Review Extracts: Beckett and Badiou

`Beckett and Badiou is all the better for its inherent difficulties, and even uncertainties, for its ultimate twisting and turning in on itself. What it lacks at times in elegance ― and the book feels in parts, unlike most of Gibson’s other criticism, almost self-denying in its stylistic dryness ― it makes up for with a nuance and rigour that make it a richly satisfying and productive account on Beckett’s oeuvre’. David Cunningham, Radical Philosophy

`Gibson probably takes us further than any other recent reader of Beckett…is direction of grasping the full social and critical form of his art’.  David Cunningham, Radical Philosophy

`Gibson’s book, with its intricate layers of theoretical complexity and its vast ambition, is certainly a formidable feat of scholarship…. The book is a testimony to its author’s intense participation in a set of intellectual debates and exchanges which are ― or at least should be ― of the greatest significance in literary studies’. English

`Gibson is masterful in his grasp of Badiou’s system (even its more knotty mathematical formulae, and he effortlessly weaves his argument from Badiou’s theorems to Beckett’s literary texts....By suggesting that Beckett’s work describes a waiting for something (the event) as well as an aimless, anxious, endlessly postponed process (of intermittency), Gibson provides an absorbing account of the hesitant expectancy of Beckett’s writing’.  Benjamin Keatinge, Irish University Review

'The book is impeccably researched.....Badiou's reading of the author has hitherto been less influential in the Anglo-Saxon (empirical) context than it has in le monde francophone. Gibson's book constitutes the first sustained study of the subject. In its depth of analysis, it will be difficult to surpass.'  Ulrika Maude, Modernism/Modernity

'Scrupulous, immensely well-read'. Leslie Hill, French Studies

`Gibson’s book is much more than a programmatic “Beckett and...” exercise that shoehorns Beckett into some pre-designed philosophical system. It is a far more sophisticated and dynamic critique than that. It is a tremendously alert and penetrating exercise in intellectual synergy, highlighting unexpected connections between the philosopher and artist that helps us consider both in a new light’. Textual Practice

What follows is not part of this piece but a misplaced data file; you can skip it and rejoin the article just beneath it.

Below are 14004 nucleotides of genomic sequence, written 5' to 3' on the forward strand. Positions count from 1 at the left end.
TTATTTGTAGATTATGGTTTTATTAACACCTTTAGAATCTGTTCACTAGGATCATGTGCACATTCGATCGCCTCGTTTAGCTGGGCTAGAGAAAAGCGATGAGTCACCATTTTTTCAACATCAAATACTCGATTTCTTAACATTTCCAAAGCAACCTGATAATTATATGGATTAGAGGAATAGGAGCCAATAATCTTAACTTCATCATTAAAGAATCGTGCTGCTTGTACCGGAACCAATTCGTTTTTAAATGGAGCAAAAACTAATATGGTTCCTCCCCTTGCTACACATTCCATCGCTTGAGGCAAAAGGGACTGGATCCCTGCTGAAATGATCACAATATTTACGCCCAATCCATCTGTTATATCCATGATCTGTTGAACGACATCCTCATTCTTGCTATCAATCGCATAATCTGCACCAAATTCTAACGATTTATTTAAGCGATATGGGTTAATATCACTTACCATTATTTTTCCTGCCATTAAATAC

`That Gibson can so comfortably move between historicist and abstract approaches reveals him as one of the most ambidextrous modernist specialists in an area that is still quite often split between scholars and theorists’. Textual Practice


Review Extracts: Samuel Beckett: A Critical Life

'In his recent short biography of the writer, Samuel Beckett, Andrew Gibson makes the essential attempt to restore to the dramatist and his characters the difficult and thankless nobility of the compassionate view . . .  An excellent and necessary volume’. George Hunka, Artistic Director, Theatre Minima, New York

'[The book] undoubtedly sheds light on the historical circumstances that informed [Beckett's] texts, and there are many interesting details that allow us to see his literary achievement more clearly’. Times Literary Supplement

'This new biography . . . considers the writer's work in relation to the historical circumstances of his life and provides an original insight into one of Ireland's greatest writers.' Irish Post


On Intermittency: The Concept of Historical Reason in Recent French Philosophy

`This book is to my knowledge the most subtle and original study of a crucial orientation in French philosophy that took place after the heyday of the best-known, now dead, great masters (Althusser, Derrida, Foucault, Lacan etc.), but which refused to ally itself with the nouvelle philosophie (Lévy, Finkielkraut and their followers). Gibson clarifies what the principal representatives of this orientation have in common, what separates them, and why thought must set out from them today, even if it preserves ― as Gibson does ― a real critical distance from them. The book is without equal or rival anywhere, including France’. Alain Badiou

`Gibson is not merely a skilful interpreter of texts, not merely a passeur, who enables us to discover new vistas in contemporary French philosophy, but also a philosopher in his own right...the book you are going to read is not merely a book, it is a landmark’. Jean-Jacques Lecercle, Preface